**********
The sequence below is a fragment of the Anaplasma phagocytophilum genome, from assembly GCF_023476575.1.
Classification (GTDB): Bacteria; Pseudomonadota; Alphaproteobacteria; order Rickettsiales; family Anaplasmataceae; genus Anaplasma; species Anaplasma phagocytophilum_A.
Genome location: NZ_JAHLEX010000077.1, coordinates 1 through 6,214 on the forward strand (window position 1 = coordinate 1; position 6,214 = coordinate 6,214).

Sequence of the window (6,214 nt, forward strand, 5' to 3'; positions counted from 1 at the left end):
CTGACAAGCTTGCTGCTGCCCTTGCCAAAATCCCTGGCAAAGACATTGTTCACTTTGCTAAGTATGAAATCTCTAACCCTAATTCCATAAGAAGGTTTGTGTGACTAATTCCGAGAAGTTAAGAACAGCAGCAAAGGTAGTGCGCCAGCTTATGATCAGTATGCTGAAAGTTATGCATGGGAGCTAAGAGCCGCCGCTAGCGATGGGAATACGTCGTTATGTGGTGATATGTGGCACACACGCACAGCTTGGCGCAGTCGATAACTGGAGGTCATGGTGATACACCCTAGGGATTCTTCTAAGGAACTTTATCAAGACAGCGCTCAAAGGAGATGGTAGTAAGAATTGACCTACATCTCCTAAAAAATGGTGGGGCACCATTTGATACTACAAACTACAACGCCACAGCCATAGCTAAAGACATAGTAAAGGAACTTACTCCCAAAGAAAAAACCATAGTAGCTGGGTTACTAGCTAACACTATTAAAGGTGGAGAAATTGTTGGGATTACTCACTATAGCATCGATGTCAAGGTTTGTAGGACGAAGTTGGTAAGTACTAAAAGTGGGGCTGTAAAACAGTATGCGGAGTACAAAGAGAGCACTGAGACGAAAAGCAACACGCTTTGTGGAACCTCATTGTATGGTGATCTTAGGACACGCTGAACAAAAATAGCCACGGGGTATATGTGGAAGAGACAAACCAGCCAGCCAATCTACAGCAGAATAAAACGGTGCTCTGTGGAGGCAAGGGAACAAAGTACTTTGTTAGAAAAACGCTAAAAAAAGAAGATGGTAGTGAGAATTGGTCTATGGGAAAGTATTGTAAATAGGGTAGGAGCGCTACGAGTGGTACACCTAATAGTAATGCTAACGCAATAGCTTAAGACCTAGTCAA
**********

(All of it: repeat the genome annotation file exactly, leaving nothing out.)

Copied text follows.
The sequence below is a fragment of the Anaplasma phagocytophilum genome, from assembly GCF_023476575.1.
Classification (GTDB): Bacteria; Pseudomonadota; Alphaproteobacteria; order Rickettsiales; family Anaplasmataceae; genus Anaplasma; species Anaplasma phagocytophilum_A.
Genome location: NZ_JAHLEX010000077.1, coordinates 1 through 6,214 on the forward strand (window position 1 = coordinate 1; position 6,214 = coordinate 6,214).

Sequence of the window (6,214 nt, forward strand, 5' to 3'; positions counted from 1 at the left end):
CTGACAAGCTTGCTGCTGCCCTTGCCAAAATCCCTGGCAAAGACATTGTTCACTTTGCTAAGTATGAAATCTCTAACCCTAATTCCATAAGAAGGTTTGTGTGACTAATTCCGAGAAGTTAAGAACAGCAGCAAAGGTAGTGCGCCAGCTTATGATCAGTATGCTGAAAGTTATGCATGGGAGCTAAGAGCCGCCGCTAGCGATGGGAATACGTCGTTATGTGGTGATATGTGGCACACACGCACAGCTTGGCGCAGTCGATAACTGGAGGTCATGGTGATACACCCTAGGGATTCTTCTAAGGAACTTTATCAAGACAGCGCTCAAAGGAGATGGTAGTAAGAATTGACCTACATCTCCTAAAAAATGGTGGGGCACCATTTGATACTACAAACTACAACGCCACAGCCATAGCTAAAGACATAGTAAAGGAACTTACTCCCAAAGAAAAAACCATAGTAGCTGGGTTACTAGCTAACACTATTAAAGGTGGAGAAATTGTTGGGATTACTCACTATAGCATCGATGTCAAGGTTTGTAGGACGAAGTTGGTAAGTACTAAAAGTGGGGCTGTAAAACAGTATGCGGAGTACAAAGAGAGCACTGAGACGAAAAGCAACACGCTTTGTGGAACCTCATTGTATGGTGATCTTAGGACACGCTGAACAAAAATAGCCACGGGGTATATGTGGAAGAGACAAACCAGCCAGCCAATCTACAGCAGAATAAAACGGTGCTCTGTGGAGGCAAGGGAACAAAGTACTTTGTTAGAAAAACGCTAAAAAAAGAAGATGGTAGTGAGAATTGGTCTATGGGAAAGTATTGTAAATAGGGTAGGAGCGCTACGAGTGGTACACCTAATAGTAATGCTAACGCAATAGCTTAAGACCTAGTCAA